This is thanks to Maju, who in a comment to the previous post, questioned an aspect of the above display that puzzled him: the presence of A3 and A4 in northern South Asia, in the first, second and fourth minimaps. Now A3 and A4 stand for two variants of P/B style, contrapuntal interlock and canonic interlock, found in the Caucasus and Europe, usually in refuge areas associated with mountainous terrain. And the reason I initially placed them in South Asia was because there was genetic evidence linking mtDNA haplogroups U5 and HV (see Oppenheimer, The Real Eve, p. 145) with the origins of early Europeans in what is now Pakistan and western India.
In order to account for the population of Europe by descendants of HMP, we need to find a pathway via which some subgroup would have branched off from the main body moving steadily eastward along the southern route. And it occurred to me that the most natural northward path after the Arabian coast would have been along the Indus River. Lo and behold, if our proto-Europeans had made their way far enough along the Indus valley, they might well have been sufficiently far from the effects of either Toba or the Tsunami I've depicted to have survived with their HMC traditions (including A3 and A4) intact. And that would explain why we find P/B variants A3 and A4 so abundantly in Europe as well as Southeast Asia, Melanesia, etc. Which is why I placed A3 and A4 where I did.
Now the reason I'm bringing this up again is because I just discovered that there is in fact an important pocket of tone language in exactly the same region where I placed A3 and A4, the upper reaches of the Indus, which, according to my hypothesis, could have been an important starting point for a migration of U5 and/or HV into the Caucasus and from there to Europe. And if this group had been insulated from whatever disaster befell it's cousins in Southern Asia, that could explain the survival of tone languages in this region. In fact, tone languages seem to have survived, like P/B, only in regions that would not have been affected by either the Toba explosion or a Tsunami centered south of India.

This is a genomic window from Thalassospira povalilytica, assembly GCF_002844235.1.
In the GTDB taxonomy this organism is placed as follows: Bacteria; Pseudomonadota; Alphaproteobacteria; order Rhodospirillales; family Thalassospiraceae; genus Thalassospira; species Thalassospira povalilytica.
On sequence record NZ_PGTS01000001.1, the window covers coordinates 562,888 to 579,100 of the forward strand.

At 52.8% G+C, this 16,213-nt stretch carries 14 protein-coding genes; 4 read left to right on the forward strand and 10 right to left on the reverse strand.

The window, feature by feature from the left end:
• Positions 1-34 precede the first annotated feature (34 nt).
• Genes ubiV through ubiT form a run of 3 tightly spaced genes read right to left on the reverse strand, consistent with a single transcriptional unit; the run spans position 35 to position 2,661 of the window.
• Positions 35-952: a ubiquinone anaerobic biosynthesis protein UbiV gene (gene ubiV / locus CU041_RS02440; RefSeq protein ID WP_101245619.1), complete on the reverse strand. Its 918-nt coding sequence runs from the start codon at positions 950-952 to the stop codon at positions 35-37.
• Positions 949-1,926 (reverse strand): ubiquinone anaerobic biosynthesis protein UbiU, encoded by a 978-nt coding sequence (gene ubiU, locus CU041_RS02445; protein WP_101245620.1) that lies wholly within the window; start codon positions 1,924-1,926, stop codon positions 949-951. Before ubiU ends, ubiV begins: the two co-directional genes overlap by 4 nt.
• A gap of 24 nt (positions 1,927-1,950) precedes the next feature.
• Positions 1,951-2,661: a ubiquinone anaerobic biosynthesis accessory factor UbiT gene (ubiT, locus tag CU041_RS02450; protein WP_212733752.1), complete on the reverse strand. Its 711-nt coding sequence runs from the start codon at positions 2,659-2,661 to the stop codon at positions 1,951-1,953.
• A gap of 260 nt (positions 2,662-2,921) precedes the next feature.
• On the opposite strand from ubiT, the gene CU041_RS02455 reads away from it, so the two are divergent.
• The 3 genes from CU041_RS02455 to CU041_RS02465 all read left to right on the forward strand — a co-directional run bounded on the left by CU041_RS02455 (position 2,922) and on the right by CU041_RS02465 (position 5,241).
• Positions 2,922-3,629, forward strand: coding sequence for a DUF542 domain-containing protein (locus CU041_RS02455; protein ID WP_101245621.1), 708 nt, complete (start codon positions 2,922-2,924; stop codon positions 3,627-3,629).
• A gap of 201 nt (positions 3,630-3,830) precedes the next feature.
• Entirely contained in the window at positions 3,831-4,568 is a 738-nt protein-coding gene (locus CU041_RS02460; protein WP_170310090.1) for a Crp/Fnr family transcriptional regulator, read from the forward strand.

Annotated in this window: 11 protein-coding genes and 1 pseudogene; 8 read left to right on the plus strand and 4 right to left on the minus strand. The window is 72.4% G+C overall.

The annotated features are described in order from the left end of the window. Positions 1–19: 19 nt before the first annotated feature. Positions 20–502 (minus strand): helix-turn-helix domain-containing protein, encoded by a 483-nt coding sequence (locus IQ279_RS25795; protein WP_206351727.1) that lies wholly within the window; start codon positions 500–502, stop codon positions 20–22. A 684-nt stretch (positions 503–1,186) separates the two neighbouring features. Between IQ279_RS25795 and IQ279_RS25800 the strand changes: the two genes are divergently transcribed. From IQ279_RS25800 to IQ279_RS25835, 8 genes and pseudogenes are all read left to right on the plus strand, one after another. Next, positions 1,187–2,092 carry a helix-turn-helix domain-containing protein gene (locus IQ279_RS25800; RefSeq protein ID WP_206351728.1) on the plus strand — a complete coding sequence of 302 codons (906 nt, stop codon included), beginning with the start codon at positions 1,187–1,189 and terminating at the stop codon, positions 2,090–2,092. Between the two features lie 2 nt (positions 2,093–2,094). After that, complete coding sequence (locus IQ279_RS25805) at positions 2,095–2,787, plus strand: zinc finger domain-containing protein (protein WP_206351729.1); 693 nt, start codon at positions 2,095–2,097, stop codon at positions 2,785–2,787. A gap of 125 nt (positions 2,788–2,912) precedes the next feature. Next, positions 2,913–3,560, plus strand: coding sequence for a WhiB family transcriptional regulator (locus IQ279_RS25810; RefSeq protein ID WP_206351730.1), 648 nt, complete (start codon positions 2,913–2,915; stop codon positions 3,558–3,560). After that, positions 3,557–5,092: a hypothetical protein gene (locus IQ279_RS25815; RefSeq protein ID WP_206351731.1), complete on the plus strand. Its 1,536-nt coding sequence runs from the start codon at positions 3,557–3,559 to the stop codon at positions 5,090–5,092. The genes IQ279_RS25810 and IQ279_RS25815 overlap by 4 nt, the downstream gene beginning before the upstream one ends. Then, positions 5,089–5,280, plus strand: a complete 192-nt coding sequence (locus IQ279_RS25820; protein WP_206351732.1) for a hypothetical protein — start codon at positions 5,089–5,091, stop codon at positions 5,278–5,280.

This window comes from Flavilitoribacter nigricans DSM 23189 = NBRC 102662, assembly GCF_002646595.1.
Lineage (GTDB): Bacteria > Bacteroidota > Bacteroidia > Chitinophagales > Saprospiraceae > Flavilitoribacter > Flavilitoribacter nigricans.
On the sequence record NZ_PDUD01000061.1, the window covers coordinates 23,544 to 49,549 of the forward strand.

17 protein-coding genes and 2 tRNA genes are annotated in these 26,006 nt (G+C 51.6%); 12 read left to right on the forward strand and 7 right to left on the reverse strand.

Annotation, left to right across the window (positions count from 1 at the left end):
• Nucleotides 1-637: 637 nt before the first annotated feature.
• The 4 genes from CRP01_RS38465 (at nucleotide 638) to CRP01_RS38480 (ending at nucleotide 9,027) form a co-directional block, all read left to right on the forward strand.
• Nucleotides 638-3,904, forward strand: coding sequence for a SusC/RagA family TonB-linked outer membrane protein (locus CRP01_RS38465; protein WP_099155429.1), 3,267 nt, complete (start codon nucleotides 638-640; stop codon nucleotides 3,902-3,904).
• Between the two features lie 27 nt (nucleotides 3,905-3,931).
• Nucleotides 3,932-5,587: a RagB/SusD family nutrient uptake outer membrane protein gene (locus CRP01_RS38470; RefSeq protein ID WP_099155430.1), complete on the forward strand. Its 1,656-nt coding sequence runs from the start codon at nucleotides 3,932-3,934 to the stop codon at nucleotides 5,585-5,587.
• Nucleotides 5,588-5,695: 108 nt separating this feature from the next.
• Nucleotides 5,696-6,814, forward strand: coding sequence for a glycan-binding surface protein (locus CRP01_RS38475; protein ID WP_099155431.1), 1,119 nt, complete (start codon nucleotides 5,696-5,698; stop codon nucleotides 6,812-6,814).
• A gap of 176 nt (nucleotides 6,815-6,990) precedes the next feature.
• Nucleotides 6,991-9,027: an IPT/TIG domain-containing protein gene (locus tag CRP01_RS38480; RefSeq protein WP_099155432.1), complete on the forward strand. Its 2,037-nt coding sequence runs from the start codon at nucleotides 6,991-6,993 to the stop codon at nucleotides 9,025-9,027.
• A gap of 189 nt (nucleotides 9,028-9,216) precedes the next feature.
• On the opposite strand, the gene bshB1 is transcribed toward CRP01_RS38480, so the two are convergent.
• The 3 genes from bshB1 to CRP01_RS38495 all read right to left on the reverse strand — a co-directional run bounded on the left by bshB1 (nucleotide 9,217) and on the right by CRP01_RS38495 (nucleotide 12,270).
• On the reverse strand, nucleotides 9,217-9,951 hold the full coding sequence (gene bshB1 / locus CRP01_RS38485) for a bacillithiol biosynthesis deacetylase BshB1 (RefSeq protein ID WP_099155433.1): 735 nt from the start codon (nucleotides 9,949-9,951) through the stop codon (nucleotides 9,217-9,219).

The linguistic map of tone languages shows only one in this general area, Kalami. In fact the entire region, unlike any other in either Pakistan or India, is rich in tone languages:
It appears to be the case that a majority of the languages of northern Pakistan (Punjab, NWFP, Northern Areas, and Azad Jammu and Kashmir) are tone languages. If we look at the numbers of speakers of these languages, it appears to be the case that a majority of the people of northern Pakistan are speakers of tone languages (Tonal features in languages of northern Pakistan, Joan L.G. Baart, p. 2).Putting all the pieces together, we see a striking correlation between the survival of the musical style I've been calling "P/B," according to the hypothesis illustrated on these maps, and the distribution of tone languages in the Old World -- specifically, in SubSaharan Africa, Southeast Asia, Melanesia -- and the northern reaches of the Indus valley. The distribution is seen most clearly in the second map, labeled "Bottleneck Event," where only the surviving versions of my musical "super-haplogroup," A -- including A3 and A4 in the upper Indus valley -- are shown.